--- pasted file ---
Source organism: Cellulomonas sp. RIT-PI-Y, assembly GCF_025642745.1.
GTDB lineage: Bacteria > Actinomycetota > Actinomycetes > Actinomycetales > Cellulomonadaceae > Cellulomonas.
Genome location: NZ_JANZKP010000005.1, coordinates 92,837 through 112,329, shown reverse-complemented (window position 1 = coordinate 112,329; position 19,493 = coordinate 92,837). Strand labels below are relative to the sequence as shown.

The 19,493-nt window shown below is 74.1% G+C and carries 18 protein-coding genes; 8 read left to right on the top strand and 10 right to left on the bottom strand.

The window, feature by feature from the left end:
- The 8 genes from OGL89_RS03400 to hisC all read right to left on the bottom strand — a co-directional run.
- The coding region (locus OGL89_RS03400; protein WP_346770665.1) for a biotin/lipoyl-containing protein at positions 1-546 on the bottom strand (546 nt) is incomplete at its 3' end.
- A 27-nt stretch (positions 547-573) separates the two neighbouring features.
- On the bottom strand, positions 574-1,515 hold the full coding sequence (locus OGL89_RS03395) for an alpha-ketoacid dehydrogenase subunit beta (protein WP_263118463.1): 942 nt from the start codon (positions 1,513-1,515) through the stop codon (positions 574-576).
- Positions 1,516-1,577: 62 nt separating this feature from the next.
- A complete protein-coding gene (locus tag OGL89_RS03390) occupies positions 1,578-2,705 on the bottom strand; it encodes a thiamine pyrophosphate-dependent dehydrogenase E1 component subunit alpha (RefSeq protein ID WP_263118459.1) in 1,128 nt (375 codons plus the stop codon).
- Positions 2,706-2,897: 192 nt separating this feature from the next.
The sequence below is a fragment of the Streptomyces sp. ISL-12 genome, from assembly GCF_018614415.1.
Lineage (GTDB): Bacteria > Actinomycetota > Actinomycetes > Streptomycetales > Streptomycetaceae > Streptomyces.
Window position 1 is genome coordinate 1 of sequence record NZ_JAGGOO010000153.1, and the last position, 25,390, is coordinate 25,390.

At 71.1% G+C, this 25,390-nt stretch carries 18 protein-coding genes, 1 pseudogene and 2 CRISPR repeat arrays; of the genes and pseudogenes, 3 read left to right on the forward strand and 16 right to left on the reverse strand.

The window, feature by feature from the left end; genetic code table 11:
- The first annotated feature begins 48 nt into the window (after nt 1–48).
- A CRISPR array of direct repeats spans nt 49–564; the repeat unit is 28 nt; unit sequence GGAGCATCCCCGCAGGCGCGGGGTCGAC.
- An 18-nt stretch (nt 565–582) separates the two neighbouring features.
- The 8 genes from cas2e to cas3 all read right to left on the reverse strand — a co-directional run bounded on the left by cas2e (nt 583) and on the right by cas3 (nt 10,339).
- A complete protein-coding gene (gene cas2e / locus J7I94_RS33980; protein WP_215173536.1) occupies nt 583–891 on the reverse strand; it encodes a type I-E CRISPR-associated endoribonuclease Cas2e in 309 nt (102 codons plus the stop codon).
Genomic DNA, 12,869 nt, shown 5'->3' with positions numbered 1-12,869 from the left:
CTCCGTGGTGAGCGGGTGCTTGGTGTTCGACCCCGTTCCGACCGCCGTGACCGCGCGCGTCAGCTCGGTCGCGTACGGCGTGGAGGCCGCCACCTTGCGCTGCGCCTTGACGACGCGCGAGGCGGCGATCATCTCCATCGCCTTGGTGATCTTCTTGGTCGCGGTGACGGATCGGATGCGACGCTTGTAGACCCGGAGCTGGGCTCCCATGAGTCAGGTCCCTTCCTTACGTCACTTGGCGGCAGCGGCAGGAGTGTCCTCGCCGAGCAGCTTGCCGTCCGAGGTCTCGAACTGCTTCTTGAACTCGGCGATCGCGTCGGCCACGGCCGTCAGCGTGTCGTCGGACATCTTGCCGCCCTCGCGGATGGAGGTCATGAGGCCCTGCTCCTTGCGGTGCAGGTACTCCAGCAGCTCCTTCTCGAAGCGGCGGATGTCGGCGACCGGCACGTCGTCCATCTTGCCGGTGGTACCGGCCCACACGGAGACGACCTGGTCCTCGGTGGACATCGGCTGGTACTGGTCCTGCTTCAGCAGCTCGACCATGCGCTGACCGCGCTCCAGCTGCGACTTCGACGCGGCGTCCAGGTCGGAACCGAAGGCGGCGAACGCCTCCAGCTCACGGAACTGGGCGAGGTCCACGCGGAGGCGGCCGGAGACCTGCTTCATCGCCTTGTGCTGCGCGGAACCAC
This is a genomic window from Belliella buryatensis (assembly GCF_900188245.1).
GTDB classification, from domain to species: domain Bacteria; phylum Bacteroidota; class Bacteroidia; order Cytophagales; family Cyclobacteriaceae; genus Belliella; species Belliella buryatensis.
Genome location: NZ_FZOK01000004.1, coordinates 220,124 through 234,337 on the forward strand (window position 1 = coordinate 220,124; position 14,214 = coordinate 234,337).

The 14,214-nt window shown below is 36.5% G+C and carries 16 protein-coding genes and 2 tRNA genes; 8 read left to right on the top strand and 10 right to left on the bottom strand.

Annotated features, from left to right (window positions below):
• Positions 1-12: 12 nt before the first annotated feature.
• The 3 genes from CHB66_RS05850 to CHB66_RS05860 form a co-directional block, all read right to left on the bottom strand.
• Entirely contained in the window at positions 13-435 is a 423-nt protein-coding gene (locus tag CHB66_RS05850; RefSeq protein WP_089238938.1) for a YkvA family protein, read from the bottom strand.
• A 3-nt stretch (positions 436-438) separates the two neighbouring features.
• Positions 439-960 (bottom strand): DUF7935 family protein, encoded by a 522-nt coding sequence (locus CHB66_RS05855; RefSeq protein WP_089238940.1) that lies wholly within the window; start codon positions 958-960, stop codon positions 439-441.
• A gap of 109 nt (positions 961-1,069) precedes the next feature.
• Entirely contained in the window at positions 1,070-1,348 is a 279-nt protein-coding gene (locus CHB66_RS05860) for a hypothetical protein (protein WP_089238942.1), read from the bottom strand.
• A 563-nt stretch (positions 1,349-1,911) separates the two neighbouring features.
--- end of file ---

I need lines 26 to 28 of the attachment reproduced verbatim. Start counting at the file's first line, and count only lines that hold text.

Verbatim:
GTDB classification, from domain to species: domain Bacteria; phylum Bacteroidota; class Bacteroidia; order Cytophagales; family Cyclobacteriaceae; genus Belliella; species Belliella buryatensis.
Genome location: NZ_FZOK01000004.1, coordinates 220,124 through 234,337 on the forward strand (window position 1 = coordinate 220,124; position 14,214 = coordinate 234,337).

The 14,214-nt window shown below is 36.5% G+C and carries 16 protein-coding genes and 2 tRNA genes; 8 read left to right on the top strand and 10 right to left on the bottom strand.